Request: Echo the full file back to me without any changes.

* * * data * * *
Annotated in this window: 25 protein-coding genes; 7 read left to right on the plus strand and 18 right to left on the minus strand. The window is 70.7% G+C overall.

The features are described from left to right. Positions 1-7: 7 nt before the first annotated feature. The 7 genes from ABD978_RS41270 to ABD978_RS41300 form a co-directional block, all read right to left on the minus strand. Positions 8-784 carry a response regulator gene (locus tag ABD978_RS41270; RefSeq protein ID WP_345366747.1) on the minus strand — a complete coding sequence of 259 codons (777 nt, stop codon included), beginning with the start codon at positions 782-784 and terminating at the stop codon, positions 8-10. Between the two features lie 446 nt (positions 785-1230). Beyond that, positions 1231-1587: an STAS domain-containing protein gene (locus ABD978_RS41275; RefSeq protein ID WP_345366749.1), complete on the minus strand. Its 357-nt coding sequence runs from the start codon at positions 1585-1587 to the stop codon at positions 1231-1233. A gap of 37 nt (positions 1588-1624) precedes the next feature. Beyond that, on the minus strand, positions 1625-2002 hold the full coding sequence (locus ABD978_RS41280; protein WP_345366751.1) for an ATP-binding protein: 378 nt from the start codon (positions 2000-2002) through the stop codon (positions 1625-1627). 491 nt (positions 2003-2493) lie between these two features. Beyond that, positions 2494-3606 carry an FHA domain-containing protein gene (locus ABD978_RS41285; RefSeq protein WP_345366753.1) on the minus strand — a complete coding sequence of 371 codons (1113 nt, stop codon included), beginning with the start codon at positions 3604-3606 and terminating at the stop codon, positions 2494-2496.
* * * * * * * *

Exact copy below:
Annotated in this window: 25 protein-coding genes; 7 read left to right on the plus strand and 18 right to left on the minus strand. The window is 70.7% G+C overall.

The features are described from left to right. Positions 1-7: 7 nt before the first annotated feature. The 7 genes from ABD978_RS41270 to ABD978_RS41300 form a co-directional block, all read right to left on the minus strand. Positions 8-784 carry a response regulator gene (locus tag ABD978_RS41270; RefSeq protein ID WP_345366747.1) on the minus strand — a complete coding sequence of 259 codons (777 nt, stop codon included), beginning with the start codon at positions 782-784 and terminating at the stop codon, positions 8-10. Between the two features lie 446 nt (positions 785-1230). Beyond that, positions 1231-1587: an STAS domain-containing protein gene (locus ABD978_RS41275; RefSeq protein ID WP_345366749.1), complete on the minus strand. Its 357-nt coding sequence runs from the start codon at positions 1585-1587 to the stop codon at positions 1231-1233. A gap of 37 nt (positions 1588-1624) precedes the next feature. Beyond that, on the minus strand, positions 1625-2002 hold the full coding sequence (locus ABD978_RS41280; protein WP_345366751.1) for an ATP-binding protein: 378 nt from the start codon (positions 2000-2002) through the stop codon (positions 1625-1627). 491 nt (positions 2003-2493) lie between these two features. Beyond that, positions 2494-3606 carry an FHA domain-containing protein gene (locus ABD978_RS41285; RefSeq protein WP_345366753.1) on the minus strand — a complete coding sequence of 371 codons (1113 nt, stop codon included), beginning with the start codon at positions 3604-3606 and terminating at the stop codon, positions 2494-2496.